Auto insurance at one time in U.S. history was optional but this is no longer the case. In 48 states you are legally required by state law to carry the mandatory minimum insurance requirements as laid out by legislation in that state. Penalties for driving without insurance is regulated by state laws too. Only two states allow you to go uninsured, but both have other requirements you need to satisfy that it may be easier to just buy at least liability only car insurance.
The largest risk uninsured drivers take is the financial burdens when they get into an accident without insurance. You shouldn’t only concentrate on auto insurance costs but think what happens if you drive a car without insurance. Not only you will need to pay penalties when you get caught driving without insurance but also pay for the damages you may cause and suffer on your own.
State Penalties for Driving without Insurance
Every state has different penalties for driving without car insurance, except New Hampshire which is the only state without a penalty for not carrying auto insurance. Virginia allows drivers to pay a $500 Uninsured Motor Vehicle fee to avoid its state penalties for driving without auto insurance.
State penalties vary greatly across their costs to drivers that are caught without insurance, how they police uninsured drivers and extended penalties that can apply to drivers when caught without insurance. Here is a list of every state’s penalties.
Penalties used by states for driving uninsured include:
- Fines for driving without insurance $50 in multiple states to a maximum in West Virginia of $5000.
- Suspension of vehicle registration and driver’s license privileges.
- Fees for reinstatement of vehicle registration and driver’s license.
- Vehicle impoundment with daily storage fees and release fees.
- Imprisonment up to 1 year (Michigan & Massachussets) with other maximums in multiple states.
- Probation upon conviction of misdemeanor.
- Community service or restitution with volunteer hours.
- SR-22, proof of financial responsibility for a period between 1-5 years
- Surrender of the vehicle’s plates that were being driven without insurance.
Multiple states also increase penalties for subsequent offenses of driving without insurance.
Idaho with a $75 fine is the least expensive state penalty although your license is suspended until you can provide proof of Financial Responsibility (Form SR-22) and proof of insurance. Tennessee, Nebraska and North Carolina have the second lowest penalties with only $100 in fines or fees. Although Alaska does not have any fines for driving uninsured it does impose a driving suspension of not less than 90 days.
Georgia, Massachusetts, Michigan and West Virginia’s ability to imprison drivers for up to 1 year, even on first offenses is probably the harshest states for driving uninsured, especially since they all include fines and license suspensions as well. Whereas Delaware’s minimum $1,500 to $2,000 fine is the largest financial penalty by a state on a first offense.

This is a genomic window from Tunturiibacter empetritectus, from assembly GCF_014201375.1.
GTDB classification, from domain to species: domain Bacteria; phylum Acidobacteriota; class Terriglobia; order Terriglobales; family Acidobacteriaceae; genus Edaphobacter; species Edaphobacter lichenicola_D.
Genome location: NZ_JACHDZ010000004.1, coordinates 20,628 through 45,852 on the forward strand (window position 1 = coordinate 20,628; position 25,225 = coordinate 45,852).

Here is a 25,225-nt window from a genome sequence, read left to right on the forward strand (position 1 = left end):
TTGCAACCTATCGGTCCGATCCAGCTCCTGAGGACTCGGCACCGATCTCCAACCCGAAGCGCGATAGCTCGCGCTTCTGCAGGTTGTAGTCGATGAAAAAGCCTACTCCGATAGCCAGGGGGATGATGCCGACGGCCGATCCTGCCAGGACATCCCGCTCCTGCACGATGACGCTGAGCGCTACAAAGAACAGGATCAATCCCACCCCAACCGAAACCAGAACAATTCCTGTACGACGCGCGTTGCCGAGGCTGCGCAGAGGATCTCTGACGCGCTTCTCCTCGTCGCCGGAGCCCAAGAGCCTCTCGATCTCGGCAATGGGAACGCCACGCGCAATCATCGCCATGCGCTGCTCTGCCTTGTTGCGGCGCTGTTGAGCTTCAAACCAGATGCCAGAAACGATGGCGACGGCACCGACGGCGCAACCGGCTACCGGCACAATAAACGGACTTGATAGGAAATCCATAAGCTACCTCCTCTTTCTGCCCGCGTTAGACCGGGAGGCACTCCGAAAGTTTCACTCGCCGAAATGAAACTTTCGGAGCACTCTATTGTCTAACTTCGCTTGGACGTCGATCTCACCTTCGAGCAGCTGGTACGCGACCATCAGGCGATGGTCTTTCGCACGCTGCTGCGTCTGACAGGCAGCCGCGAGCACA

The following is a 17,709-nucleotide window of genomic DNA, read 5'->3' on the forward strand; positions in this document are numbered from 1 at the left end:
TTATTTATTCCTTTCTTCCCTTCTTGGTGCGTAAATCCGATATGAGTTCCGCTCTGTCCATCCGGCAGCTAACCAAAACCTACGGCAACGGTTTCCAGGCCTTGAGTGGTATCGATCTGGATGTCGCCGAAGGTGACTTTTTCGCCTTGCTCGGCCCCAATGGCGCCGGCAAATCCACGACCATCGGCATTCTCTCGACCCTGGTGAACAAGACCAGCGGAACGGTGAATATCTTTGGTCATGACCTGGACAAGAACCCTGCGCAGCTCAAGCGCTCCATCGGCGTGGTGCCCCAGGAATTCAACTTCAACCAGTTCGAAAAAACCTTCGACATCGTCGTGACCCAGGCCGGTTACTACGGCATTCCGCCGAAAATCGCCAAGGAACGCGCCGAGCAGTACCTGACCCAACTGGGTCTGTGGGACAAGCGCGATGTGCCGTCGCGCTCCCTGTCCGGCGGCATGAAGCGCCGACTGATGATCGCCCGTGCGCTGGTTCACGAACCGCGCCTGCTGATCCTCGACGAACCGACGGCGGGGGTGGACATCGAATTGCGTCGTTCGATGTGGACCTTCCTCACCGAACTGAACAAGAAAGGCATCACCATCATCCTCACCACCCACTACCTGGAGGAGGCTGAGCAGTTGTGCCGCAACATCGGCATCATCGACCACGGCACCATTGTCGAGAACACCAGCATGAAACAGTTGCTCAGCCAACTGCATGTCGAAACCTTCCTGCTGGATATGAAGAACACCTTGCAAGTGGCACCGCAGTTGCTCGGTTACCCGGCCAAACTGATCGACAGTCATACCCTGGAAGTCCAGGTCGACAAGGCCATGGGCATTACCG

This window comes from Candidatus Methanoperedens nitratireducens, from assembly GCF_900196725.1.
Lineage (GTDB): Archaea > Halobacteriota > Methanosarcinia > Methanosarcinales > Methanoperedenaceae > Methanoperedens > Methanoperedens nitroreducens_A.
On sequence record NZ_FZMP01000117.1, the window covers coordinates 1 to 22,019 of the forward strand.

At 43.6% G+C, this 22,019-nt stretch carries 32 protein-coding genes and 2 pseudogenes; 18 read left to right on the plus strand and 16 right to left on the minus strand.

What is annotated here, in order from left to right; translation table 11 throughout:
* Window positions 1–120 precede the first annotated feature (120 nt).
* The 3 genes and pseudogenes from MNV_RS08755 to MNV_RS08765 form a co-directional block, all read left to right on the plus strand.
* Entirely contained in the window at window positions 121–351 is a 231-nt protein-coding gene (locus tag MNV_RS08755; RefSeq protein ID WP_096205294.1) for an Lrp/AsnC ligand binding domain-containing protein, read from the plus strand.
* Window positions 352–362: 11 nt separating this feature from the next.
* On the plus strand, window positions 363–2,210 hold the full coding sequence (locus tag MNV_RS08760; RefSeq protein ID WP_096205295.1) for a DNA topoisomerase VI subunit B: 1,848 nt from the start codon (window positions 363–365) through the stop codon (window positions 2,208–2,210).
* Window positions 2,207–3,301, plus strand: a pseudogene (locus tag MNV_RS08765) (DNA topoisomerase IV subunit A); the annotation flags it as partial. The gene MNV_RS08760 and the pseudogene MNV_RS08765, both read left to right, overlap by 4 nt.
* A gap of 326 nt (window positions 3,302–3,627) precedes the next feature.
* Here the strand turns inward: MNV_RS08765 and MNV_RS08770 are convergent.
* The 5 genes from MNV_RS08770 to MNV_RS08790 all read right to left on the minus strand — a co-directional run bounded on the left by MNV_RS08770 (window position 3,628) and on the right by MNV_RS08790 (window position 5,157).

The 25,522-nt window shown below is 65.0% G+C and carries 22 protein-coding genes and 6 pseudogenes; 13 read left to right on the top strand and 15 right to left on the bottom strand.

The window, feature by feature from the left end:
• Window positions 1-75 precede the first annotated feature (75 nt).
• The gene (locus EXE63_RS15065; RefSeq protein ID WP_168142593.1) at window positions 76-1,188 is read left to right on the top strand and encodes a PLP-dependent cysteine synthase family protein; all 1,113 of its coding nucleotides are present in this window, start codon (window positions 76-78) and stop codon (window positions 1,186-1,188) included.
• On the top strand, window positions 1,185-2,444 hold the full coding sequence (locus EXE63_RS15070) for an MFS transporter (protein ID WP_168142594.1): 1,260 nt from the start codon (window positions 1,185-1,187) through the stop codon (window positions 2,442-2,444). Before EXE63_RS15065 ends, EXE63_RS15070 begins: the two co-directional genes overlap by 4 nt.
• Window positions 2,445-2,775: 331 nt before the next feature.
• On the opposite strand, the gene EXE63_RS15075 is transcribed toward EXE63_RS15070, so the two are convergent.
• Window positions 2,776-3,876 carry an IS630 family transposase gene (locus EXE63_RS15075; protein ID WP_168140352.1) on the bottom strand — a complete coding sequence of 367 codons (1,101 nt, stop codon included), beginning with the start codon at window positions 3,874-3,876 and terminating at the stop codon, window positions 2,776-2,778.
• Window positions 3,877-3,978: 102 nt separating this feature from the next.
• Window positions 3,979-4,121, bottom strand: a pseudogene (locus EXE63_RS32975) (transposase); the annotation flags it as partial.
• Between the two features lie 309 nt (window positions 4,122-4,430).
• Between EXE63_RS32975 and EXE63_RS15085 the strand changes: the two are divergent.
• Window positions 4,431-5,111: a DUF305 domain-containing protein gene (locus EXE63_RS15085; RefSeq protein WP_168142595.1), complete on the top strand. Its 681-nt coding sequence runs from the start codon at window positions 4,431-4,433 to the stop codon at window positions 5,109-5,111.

Accident Costs without Auto Insurance
There are a couple of ways to look at the issue of driving uninsured. The first is if you were hit by an uninsured driver, but you have insurance. In no-fault states your damages under your own insurance would cover your expenses. However in ‘tort’ or at fault states you may need to sue for damages to recover all the costs of the accident. If the other driver did not have insurance, you can sue. Unfortunately, most times if the driver cannot afford auto insurance, they also may not be in a position to pay any damages you were awarded at trial and you may spend years trying to recoup the award.
If you are uninsured in a no fault state, you may only be subject to the state’s driving uninsured penalties. However in an at fault state you will be liable for your own legal defense as well as any penalties awarded against you in a civil lawsuit. You could be liable for up to $100,000 in the worst-case scenario for settlement awards with the potential of your wages being garnished until it is paid off. Your assets could also be seized including your vehicles, investments and home.
The fact that you will be involved in 3-4 accidents in your lifetime and that 1 in 8 drivers are uninsured, you will be involved in an accident that could cost you tens of thousands of dollars if you are not properly insured.
Just having the state minimum car insurance will not be enough to cover the average settlement and you should have additional uninsured and underinsured insurance to cover these large gaps in basic insurance coverages, let alone the penalties for having no insurance coverage.
Let us provide you with multiple auto insurance quotes from different insurers to show you just how inexpensive insurance can be for the large financial protection it affords you.